- +27 21 7809010
- More Info: Website
Lighthouse Keeper’s Trail
Lighthouse Keeper’s Trail is a short trail that runs below the well-known landmark, the trail begins just behind the upper funicular station, hikers will follow a narrow well-established path that will lead you along a sheer cliff-face towards the lesser-known new lighthouse.
It offers a fascinating perspective of the old Cape Point lighthouse which towers many metres above, and it walks you through historical bunkers and beautiful fynbos until the path runs out, at what certainly feels like the very tip of Africa.
- Location: Behind upper funicular station
- Distance: +-2km
- Estimated Time: 1 hour including return
Cape of Good Hope Trail
The Cape of Good Hope trail takes you along a marked boardwalk towards the famous Cape of Good Hope sign, located on the rocky shoreline far below.
The trail is popular for its accessibility, and for the unsurpassed views over the pristine Diaz Beach and rugged western shoreline. Make your way all the way to the very end of the trail, and you’ll have reached the most southern point of the Cape Peninsula – a perfect photo opportunity to prove that you’ve visited the most South Western corner of Africa.
- Location: Main parking area. Follow signs towards Cape of Good Hope.
- Distance: +-3.5km
- Estimated Time: 2-3 hours including return
Buffels Bay Beach is a hidden gem, and the Antoniesgat Trail that departs from nearby offers beautiful views, a moderate level of difficulty, and the opportunity to cool off in the tidal pools, or enjoy a braai at the well-maintained facilities, at the end of the walk.
The walk takes you close to the action where powerful waves pound the peninsula, and there are a number of caves and tunnels to explore en-route. The views over the bay, towards the mountains, and of course up towards the Cape Point lighthouse make this one of the region’s most enjoyable short trails.
- Location: Traffic circle south of Buffels Bay Beach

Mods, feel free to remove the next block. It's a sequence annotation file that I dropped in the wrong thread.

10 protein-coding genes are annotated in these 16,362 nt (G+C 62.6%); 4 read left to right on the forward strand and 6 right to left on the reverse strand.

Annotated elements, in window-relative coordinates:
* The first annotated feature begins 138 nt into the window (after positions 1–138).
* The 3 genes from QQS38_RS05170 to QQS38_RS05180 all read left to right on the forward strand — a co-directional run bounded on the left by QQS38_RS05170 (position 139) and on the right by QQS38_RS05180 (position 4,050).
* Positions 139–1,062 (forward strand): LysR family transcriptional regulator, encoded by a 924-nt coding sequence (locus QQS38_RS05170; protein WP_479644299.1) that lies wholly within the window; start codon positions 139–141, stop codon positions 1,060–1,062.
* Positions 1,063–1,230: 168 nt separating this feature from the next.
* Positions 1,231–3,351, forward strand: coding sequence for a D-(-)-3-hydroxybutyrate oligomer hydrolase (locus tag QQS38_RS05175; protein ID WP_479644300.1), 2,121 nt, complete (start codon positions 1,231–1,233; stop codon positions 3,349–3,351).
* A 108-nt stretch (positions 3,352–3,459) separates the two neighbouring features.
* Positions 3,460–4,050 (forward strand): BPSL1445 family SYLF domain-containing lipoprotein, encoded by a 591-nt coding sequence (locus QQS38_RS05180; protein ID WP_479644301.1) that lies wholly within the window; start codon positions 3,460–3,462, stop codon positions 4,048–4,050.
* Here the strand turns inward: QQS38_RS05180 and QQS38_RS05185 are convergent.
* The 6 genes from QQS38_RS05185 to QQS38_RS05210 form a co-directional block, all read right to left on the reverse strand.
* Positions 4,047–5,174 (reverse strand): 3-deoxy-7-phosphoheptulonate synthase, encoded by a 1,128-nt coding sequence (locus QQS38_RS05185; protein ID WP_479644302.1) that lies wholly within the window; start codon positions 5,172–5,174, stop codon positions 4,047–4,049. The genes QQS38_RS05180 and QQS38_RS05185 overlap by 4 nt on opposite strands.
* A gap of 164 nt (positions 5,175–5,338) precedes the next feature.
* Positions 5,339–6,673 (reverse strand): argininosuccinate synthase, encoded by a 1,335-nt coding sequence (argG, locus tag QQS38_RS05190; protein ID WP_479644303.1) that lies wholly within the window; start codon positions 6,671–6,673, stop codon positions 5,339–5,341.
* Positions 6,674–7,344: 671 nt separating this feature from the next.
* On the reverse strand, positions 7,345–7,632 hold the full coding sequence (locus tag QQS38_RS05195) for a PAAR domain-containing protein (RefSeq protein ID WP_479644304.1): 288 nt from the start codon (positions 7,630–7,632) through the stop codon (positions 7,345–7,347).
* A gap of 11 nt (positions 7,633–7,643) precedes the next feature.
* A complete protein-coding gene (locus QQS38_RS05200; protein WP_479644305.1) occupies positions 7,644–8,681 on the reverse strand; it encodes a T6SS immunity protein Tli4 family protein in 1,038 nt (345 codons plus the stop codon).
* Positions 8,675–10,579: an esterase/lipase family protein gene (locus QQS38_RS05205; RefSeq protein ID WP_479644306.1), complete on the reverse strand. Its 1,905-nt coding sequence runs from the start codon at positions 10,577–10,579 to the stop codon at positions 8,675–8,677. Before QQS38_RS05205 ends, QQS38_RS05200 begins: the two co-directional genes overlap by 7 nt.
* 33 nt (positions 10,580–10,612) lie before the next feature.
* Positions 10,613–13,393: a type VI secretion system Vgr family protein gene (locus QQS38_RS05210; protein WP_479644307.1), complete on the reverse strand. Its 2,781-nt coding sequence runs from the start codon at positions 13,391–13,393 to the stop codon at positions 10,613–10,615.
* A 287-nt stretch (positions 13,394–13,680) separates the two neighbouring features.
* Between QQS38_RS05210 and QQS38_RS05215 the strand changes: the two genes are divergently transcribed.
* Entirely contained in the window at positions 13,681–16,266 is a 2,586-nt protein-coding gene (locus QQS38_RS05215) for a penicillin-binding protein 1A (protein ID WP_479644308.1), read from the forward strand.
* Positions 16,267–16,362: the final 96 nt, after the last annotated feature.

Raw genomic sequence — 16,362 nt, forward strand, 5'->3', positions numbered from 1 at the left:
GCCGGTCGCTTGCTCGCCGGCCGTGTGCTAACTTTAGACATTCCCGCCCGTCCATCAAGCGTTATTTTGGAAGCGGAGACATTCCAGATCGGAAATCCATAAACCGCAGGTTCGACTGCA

- Distance: 3.5km
- Estimated Time: 2-3 hours return
Perhaps the most popular of the shorter walks at Cape Point are the shipwreck trails.
These unique walks depart from the Olifantsbos parking area, and each offer fascinating insight into the early days of the many Cape Point maritime disasters and access to unspoilt fauna and flora.
Shipwreck Trails include:
- Thomas T. Tucker Trail - Short and accessible trail down to the beach
- Distance: 3kms
- Estimated Time: 1.5 hours
- Sirkelsvlei Trail - The Sirkelsvlei walk will take you through a beautiful loop up to the Sirkelsvlei pan. It is an impressive and rugged route.
- Distance: 7.5kms
- Estimated Time: 3 hours
Long Hiking Trails & Overnight Walks
The Cape of Good Hope Trail and Hoerikwaggo Trail are two overnight, long hiking trails that start in the Cape of Good Hope Nature Reserve, and are only recommended for people with moderate levels of fitness.
While they are not particularly technical, the distances covered are significant, and hikers must be prepared to cover up to 15 kilometres per day.
- The Cape of Good Hope Trail: 2 Day, 1 Night trail that follows a circular route through the reserve.
- The Hoerikwaggo Trail: 5 Day, 4 Night hiking trail through the heart of the Table Mountain National Park.
All campsites are immaculate and offer beautiful surroundings in which to relax after the day’s long walk. They provide accommodation for up to 12 people, and you are required to provide their own bedding and towels.
There are full cooking facilities at each site, including braai places, however all accommodation is self-catering, and hikers must make plans to transport their own firelighters and matches.
Well there you have it, whether you are looking for a family friendly active activity or something to challenge those muscles, Cape Town is known for it's scenic hikes and variety of routes. Remember to lock valuables in your cars and keep emergency numbers on hand.